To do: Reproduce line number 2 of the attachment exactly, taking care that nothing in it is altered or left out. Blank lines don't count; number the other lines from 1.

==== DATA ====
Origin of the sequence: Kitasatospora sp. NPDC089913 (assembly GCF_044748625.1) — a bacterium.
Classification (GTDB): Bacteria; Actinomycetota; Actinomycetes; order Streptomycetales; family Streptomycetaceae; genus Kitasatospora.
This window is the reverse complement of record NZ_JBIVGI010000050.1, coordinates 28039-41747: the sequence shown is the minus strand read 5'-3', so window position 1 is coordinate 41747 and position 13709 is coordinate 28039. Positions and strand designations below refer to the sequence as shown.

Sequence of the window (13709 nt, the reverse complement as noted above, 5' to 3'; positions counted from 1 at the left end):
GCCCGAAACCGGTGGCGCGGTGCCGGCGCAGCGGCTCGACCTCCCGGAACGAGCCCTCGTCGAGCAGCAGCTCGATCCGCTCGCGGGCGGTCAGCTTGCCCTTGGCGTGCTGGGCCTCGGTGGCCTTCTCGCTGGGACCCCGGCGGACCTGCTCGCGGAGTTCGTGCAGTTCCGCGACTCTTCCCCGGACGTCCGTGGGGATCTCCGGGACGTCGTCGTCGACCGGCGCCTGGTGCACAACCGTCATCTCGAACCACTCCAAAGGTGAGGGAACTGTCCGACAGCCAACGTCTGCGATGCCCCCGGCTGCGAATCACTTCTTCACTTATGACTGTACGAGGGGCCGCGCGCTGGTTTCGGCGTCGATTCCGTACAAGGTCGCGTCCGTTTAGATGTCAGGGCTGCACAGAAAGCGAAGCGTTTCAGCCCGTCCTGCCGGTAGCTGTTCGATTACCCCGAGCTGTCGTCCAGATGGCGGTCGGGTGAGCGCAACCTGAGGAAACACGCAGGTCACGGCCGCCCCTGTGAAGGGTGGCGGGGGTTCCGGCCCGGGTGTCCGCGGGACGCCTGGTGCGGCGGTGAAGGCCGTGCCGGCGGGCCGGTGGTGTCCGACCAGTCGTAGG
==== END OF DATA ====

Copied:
Classification (GTDB): Bacteria; Actinomycetota; Actinomycetes; order Streptomycetales; family Streptomycetaceae; genus Kitasatospora.